Stepping Out of the Box

A good friend (perhaps sensing my creative drought propelled by my latest attempt at caffeine withdrawal) sent me the following quote by text, challenging me to write about it:

“Never allow someone else to define you based on how they perceive you”.

I don’t know where the quote is from, who wrote it or who the intended audience was but it truly got me thinking.  We’ve surely all experienced being squashed into the character mould that other people have built to confine us.  Instead of seeing you as the multidimensional human being that you are, you can be viewed as the clumsy one, the pretty one, the shy one, the creative one, the sensible one.  You surely get the idea.  Whatever action you take that fits your allocated role, happily affirms the person’s view.  Yet if you perform out of your character’s remit, the event is at best ignored, at worst it is suggested that you were temporarily ‘just not yourself’.  A frustrating position.

Perhaps parents and siblings are the most guilty of creating and maintaining our defined categories.  Within the family you may be assigned differing talents, character traits, weaknesses.  You are not able to encroach on someone else’s territory.  Surely there can’t be two of you that are intelligent?  Not two of you who are athletic?  And if there is, then the competition begins!

It is quite scary (and sad) that the judgements people make when they first meet you can also last an eternity.  A colleague at work has recently assigned me the disorganised role.  Quite a surprise as I actually pride myself on my secretive organisational skill.  I am a covert anal retentive.  Everything has its household place, I have to-do lists galore, robust systems for completing each domestic task regularly and effectively.  OK, I slightly exaggerate but that’s how this unfair categorisation gets me.  It makes me rebel.  It makes me want to prove the opposite point.  It isn’t enough that I truly know that this person has assigned the role because of their own silliness, insecurity and inefficiency.  Instead I get angry.  I feel cheated.  I feel restricted.  I feel bound by their stupidity.  But most of all I feel scared.  What if they’re right?  What if someone has exposed the ugly truth?  My God, they’ve finally found me out.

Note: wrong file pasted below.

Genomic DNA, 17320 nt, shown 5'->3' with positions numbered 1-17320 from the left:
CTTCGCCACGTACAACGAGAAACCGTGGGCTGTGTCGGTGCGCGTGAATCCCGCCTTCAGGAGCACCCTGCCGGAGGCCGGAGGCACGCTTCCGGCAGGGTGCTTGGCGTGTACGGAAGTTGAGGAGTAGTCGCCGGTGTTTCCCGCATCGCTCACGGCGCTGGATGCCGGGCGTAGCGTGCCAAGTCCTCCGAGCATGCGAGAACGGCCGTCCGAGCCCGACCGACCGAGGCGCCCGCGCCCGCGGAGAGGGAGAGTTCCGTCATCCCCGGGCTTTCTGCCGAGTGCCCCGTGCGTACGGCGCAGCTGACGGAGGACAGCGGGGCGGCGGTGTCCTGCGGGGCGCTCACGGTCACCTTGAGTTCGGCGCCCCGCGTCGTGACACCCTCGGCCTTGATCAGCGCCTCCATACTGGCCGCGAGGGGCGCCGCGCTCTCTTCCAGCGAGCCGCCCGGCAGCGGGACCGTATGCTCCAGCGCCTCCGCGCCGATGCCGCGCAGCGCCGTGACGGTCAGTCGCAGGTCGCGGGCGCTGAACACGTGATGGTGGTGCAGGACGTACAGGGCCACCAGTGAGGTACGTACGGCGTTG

The most infuriating box I have been hemmed into is the nice box.  It sends me into spirals of rebellious fury!  I imagine I am Marvel’s most plausible yet surprisingly uncreated superhero character – the Incredible Hulkess.  Yet because I am in my nice box I can’t even unleash the green, gamma-radiated, mad-woman from within.  All I want to do is scream in the person’s face; saliva dripping from my incisors; my dry, rancid breath permeating the pores of their skin; blood vessels bursting in the whites of my eyes.  Instead, assigned the nice role, I smile, I please, I compliment.  The thought of not performing correctly terrifies me.  Consequently, I am confined in this cage of expectation.  I blame the other person for throwing this role upon me.  Yet ultimately I understand that the real anger is with myself for living up to this ridiculous standard.

A very special woman with whom I had a short-lived but intense friendship once stood close and teased me, watching as the fury rose from the pit of my stomach to the surface.  I started to verbally retaliate until I quickly noticed the Mona Lisa, side-smile appear on her beautiful face.  We both laughed realising that we had been on the precipice of a monumental event in our friendship.  She had seen the fury of this Redhead and had survived.  Quickly I apologised feeling sheepish and ashamed.  But simply she stood tall, strong, yet with a warmness I could never emulate, replied with a smile “Baby, I don’t care.  I want to see you in every way, in every situation, in every mood.  I want to know you“.  You may translate this story with caution.  You may feel I had been manipulated or tested.  But let me promise you, no relationship game had been played.  Instead the overall feeling was one of complete acceptance.  This confident young woman was not scared of me stepping out of my usual role.  In fact she relished seeing the side of me that others may not be privy to.  She allowed me to be free.  I will never forget that moment.  So much freedom and absolutely no fear.

Perhaps those people who assign us our roles would also wish to see our true personas?  Perhaps we have assigned them the judging role unfairly when they, given the opportunity, might be grateful to see us laid out bare.  They may actually be strong enough to cope with our anger.  They may be understanding enough to respond to our insecurity.  They could be encouraging enough to celebrate in our talents.  Maybe they just need to be given the opportunity to step out of the roles that we have assigned to them?

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